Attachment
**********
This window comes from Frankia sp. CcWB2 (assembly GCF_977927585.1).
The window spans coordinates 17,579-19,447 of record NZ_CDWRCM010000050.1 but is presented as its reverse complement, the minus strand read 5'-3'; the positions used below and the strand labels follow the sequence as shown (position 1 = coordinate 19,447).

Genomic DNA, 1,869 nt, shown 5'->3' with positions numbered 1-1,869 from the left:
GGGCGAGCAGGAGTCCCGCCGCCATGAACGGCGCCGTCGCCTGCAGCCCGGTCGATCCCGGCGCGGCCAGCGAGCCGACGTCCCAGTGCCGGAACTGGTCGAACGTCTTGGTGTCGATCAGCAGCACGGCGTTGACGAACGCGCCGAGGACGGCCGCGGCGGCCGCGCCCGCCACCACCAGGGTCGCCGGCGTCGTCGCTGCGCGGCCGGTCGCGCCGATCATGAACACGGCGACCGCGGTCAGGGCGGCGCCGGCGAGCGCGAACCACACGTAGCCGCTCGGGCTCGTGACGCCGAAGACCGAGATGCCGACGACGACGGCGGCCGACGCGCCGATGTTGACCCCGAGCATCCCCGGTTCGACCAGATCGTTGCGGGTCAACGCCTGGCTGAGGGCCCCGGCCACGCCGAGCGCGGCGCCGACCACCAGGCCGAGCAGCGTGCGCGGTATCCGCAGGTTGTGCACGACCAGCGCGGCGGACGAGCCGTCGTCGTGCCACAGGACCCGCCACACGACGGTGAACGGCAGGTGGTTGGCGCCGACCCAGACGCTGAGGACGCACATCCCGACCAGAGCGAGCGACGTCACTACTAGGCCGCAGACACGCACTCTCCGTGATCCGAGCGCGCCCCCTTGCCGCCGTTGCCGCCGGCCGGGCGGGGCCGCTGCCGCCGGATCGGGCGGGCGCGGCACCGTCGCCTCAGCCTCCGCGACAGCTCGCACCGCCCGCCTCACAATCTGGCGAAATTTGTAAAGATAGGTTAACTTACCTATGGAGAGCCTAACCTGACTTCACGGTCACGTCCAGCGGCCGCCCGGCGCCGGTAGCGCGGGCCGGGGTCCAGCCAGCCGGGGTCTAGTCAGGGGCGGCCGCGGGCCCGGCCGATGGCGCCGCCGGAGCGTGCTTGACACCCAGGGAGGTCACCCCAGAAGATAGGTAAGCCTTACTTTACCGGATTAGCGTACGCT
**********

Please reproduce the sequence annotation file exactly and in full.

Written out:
This window comes from Frankia sp. CcWB2 (assembly GCF_977927585.1).
The window spans coordinates 17,579-19,447 of record NZ_CDWRCM010000050.1 but is presented as its reverse complement, the minus strand read 5'-3'; the positions used below and the strand labels follow the sequence as shown (position 1 = coordinate 19,447).

Genomic DNA, 1,869 nt, shown 5'->3' with positions numbered 1-1,869 from the left:
GGGCGAGCAGGAGTCCCGCCGCCATGAACGGCGCCGTCGCCTGCAGCCCGGTCGATCCCGGCGCGGCCAGCGAGCCGACGTCCCAGTGCCGGAACTGGTCGAACGTCTTGGTGTCGATCAGCAGCACGGCGTTGACGAACGCGCCGAGGACGGCCGCGGCGGCCGCGCCCGCCACCACCAGGGTCGCCGGCGTCGTCGCTGCGCGGCCGGTCGCGCCGATCATGAACACGGCGACCGCGGTCAGGGCGGCGCCGGCGAGCGCGAACCACACGTAGCCGCTCGGGCTCGTGACGCCGAAGACCGAGATGCCGACGACGACGGCGGCCGACGCGCCGATGTTGACCCCGAGCATCCCCGGTTCGACCAGATCGTTGCGGGTCAACGCCTGGCTGAGGGCCCCGGCCACGCCGAGCGCGGCGCCGACCACCAGGCCGAGCAGCGTGCGCGGTATCCGCAGGTTGTGCACGACCAGCGCGGCGGACGAGCCGTCGTCGTGCCACAGGACCCGCCACACGACGGTGAACGGCAGGTGGTTGGCGCCGACCCAGACGCTGAGGACGCACATCCCGACCAGAGCGAGCGACGTCACTACTAGGCCGCAGACACGCACTCTCCGTGATCCGAGCGCGCCCCCTTGCCGCCGTTGCCGCCGGCCGGGCGGGGCCGCTGCCGCCGGATCGGGCGGGCGCGGCACCGTCGCCTCAGCCTCCGCGACAGCTCGCACCGCCCGCCTCACAATCTGGCGAAATTTGTAAAGATAGGTTAACTTACCTATGGAGAGCCTAACCTGACTTCACGGTCACGTCCAGCGGCCGCCCGGCGCCGGTAGCGCGGGCCGGGGTCCAGCCAGCCGGGGTCTAGTCAGGGGCGGCCGCGGGCCCGGCCGATGGCGCCGCCGGAGCGTGCTTGACACCCAGGGAGGTCACCCCAGAAGATAGGTAAGCCTTACTTTACCGGATTAGCGTACGCT